“Camas stick” revisited!
Dedicated to the memory of Pauline Pascal Flett (1926-2020), whose love of and work for her Spokane Salish language put me on the path to being a professional linguist.
I’ve previously suggested, and am now going to claim more strongly, that “camas stick” is a previously unrecognized Chinuk Wawa phrase.
Even the great early CW dictionary maker George Gibbs — albeit elsewhere than his famous 1863 dictionary — supplies us with evidence for this claim, with his < kamass stick > / < kamas stick >.
Here’s what I consider to be plenty more evidence that this phrase needs to be added to our dictionaries of the Jargon…
Among the Chinookans:
From southwest Oregon’s Takelma people:
From southeast Washington’s Cayuse tribe:Again from southwest Oregon, the Klamaths:
From southwest Oregon too, Rogue River country:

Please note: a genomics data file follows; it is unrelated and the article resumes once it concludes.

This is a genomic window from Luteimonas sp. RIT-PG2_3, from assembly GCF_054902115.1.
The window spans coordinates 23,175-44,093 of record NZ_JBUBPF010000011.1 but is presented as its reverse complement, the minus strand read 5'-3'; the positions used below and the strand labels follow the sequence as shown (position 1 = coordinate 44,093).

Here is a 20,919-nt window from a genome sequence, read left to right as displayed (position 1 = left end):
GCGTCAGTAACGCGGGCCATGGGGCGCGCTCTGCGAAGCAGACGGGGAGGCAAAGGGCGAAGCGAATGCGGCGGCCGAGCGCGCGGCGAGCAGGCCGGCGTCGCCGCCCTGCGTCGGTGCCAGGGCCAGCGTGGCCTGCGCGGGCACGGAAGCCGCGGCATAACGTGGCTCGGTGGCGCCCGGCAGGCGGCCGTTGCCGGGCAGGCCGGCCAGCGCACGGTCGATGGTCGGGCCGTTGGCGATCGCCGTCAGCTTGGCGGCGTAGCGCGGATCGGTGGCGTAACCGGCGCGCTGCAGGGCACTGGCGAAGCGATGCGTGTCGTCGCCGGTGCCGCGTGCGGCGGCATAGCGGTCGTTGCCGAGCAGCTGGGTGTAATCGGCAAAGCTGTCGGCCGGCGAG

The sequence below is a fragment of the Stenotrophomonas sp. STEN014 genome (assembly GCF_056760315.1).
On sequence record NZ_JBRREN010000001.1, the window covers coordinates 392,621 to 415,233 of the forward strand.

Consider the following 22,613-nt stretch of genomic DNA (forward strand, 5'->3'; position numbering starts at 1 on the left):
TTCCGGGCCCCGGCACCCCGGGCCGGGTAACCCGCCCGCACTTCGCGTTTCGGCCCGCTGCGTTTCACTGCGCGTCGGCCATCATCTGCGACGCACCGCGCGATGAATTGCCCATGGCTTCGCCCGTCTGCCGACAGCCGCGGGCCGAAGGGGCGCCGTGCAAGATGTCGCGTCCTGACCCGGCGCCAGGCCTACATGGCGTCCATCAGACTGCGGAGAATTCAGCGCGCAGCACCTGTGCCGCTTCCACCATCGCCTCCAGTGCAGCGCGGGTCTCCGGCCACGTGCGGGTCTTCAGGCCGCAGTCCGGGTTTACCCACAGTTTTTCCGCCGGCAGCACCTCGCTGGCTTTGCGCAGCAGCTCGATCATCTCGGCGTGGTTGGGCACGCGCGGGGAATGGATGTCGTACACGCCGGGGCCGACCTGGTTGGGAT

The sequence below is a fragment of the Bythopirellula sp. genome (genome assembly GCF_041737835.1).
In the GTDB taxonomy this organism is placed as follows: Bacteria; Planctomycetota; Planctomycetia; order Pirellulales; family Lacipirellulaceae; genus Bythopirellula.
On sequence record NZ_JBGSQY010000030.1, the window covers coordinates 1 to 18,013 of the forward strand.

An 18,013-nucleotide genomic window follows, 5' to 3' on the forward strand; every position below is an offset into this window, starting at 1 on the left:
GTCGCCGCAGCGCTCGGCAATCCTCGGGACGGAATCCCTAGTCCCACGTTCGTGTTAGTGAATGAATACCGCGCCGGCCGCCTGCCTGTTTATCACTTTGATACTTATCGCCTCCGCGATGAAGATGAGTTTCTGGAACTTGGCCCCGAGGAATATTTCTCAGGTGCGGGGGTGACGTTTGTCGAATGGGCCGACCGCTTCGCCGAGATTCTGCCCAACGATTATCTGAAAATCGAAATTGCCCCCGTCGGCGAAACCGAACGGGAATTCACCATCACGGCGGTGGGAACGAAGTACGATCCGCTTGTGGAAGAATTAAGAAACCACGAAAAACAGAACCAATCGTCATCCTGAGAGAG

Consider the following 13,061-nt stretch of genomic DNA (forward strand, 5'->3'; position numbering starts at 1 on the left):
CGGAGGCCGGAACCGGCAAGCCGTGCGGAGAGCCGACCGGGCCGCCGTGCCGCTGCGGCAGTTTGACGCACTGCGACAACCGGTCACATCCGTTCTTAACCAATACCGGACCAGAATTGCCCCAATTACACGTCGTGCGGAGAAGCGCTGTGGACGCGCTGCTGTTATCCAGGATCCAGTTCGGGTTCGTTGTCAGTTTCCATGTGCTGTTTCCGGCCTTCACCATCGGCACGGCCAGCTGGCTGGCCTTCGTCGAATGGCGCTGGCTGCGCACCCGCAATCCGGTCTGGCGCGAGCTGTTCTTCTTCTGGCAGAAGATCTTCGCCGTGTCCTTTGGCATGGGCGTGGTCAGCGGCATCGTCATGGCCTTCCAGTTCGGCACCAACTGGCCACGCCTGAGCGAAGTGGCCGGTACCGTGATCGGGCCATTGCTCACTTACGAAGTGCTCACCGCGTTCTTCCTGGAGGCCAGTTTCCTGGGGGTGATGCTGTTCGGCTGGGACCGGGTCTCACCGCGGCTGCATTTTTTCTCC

Also from southwest Oregon, Klamaths again:
From northwest Oregon, Willamette Valley:From Idaho, the Bannock people:
From coastal Washington Territory, the Nisqually Salish people:
[Editing to add another example, found the day after publication: William Fraser Tolmie’s 1837 list of Klickitat Sahaptian tree names, courtesy of Jack Nisbet (personal communication): “Vine maple…Kliketats make their Kamass sticks of the branches”.]
Briefly putting all of that together, kamas-stik is looking like a commonly used phrase of frontier-era Chinuk Wawa for what I know in local English as a “digger”.